“The power of negative thinking is the driving power of dialectical thought.”
   —Herbert Marcuse (“Note on Dialectic”)
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ABOUT THE INSTITUTE
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Established on World Philosophy Day 2020, the Institute for Advanced Dialectical Research is the world’s only body dedicated to the exploration, development and advancement of dialectical thinking. 2020 also marks the 250th anniversary of the birth of G.W.F. Hegel (1770 – 1831), whose major works form the basis of modern dialectics.
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Dialectic is one of the oldest forms of philosophy, but it was Hegel who brought it to the forefront of 19th century thinking—not only in his breakthrough studies in logic and phenomenology (LEFT), but also in social & political philosophy, philosophy of history, history of philosophy, philosophy of science, aesthetics, etc.
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After his death, dialectic continued to influence generations of old-, young-, left-, right- and neo-Hegelian movements. In the 20th century, Heidegger called the dialectic of Hegel’s Science of Logic “the most powerful thinking of modern times”. In Critical Theory, Adorno, Marcuse and others in the Institute for Social Research developed devastating dialectical critiques of culture, society, technology and political power. In the struggle for civil rights, Martin Luther King wrote in his autobiography of his intensive study of Hegel and the profound influence of dialectical philosophy on his own thinking. In science, Werner Heisenberg and other theoretical physicists have acknowledged clear parallels between quantum mechanics and Hegelian dialectics. Dialectic has also influenced multiple schools of thought in psychology, including Dialectical Behavior Therapy, Paradoxical Psychotherapy and Dialectical Constructivism. Further examples of dialectical thinking in science could also be cited in anthropology, biology, chemistry, etc.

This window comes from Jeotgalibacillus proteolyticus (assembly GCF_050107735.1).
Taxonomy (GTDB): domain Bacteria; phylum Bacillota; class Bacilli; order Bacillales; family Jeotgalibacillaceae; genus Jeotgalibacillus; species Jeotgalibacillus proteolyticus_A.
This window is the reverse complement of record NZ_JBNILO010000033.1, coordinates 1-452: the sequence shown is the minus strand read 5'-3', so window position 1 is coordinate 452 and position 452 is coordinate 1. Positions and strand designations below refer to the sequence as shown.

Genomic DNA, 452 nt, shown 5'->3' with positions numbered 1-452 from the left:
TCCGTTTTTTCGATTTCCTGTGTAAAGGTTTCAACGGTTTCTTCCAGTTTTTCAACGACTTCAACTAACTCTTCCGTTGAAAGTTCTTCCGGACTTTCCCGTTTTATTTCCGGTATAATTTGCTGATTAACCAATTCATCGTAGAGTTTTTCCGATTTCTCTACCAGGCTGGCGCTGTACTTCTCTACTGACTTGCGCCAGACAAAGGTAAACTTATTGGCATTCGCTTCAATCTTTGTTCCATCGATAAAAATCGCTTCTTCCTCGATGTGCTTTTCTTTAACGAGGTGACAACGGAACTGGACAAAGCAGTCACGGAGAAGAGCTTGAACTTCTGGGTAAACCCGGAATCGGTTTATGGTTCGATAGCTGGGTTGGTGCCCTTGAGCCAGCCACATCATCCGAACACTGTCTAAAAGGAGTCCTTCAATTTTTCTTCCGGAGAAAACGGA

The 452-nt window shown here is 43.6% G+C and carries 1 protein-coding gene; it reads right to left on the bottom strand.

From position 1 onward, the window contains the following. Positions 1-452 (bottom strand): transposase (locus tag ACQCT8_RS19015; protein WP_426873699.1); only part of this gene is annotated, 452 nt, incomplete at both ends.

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Dialectic clearly has a wide range of interpretations, influences and theoretical & practical applications, but, until now, no attempt has been made to engage with them in a comparative, critical and systematic way; nor has much, if any, attention been paid, in the West, to the long tradition of dialectical research in non-western countries, particularly Russia and China. One of the main aims of the Institute, then, is to foster interdisciplinary dialogue, debate and collaboration by reducing barriers between traditional arts, humanities and scientific fields in hopes of enabling and encouraging research discoveries and breakthroughs that would otherwise not be possible.
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We believe that we are on the verge of an intellectual revolution—not merely in logic, phenomenology or even philosophy in general, but in all fields in which genuinely dialectical thinking finds some application. We envision the advancement and propagation of dialectic by bringing together thinkers from various fields through the facilitation of discussions, reading groups, lectures, symposia, publication of the Institute’s Journal, and through the direct intellectual engagement provided by our international on-line forum.
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Through these means, the Institute may be seen as preparing the way for more widespread understanding and application of dialectical thinking in the spirit of Hegel, who described dialectic as the philosophy of the future*. We believe now—more than 200 years later—that the future Hegel envisioned is within reach.


*Hegel opens the first edition of the encyclopedic presentation of his dialectical system by remarking, apologetically, that he fears he has “let this overview of the entire scope of the philosophy come to light earlier than I would have otherwise thought appropriate.” His tone becomes bolder, however, when he declares: “The present exposition … sets out a new reworking of philosophy according to a method that I hope will yet be recognised as the only true one”.
Encyclopedia of the Philosophical Sciences in Outline, preface to the 1st edition
(1817).
 







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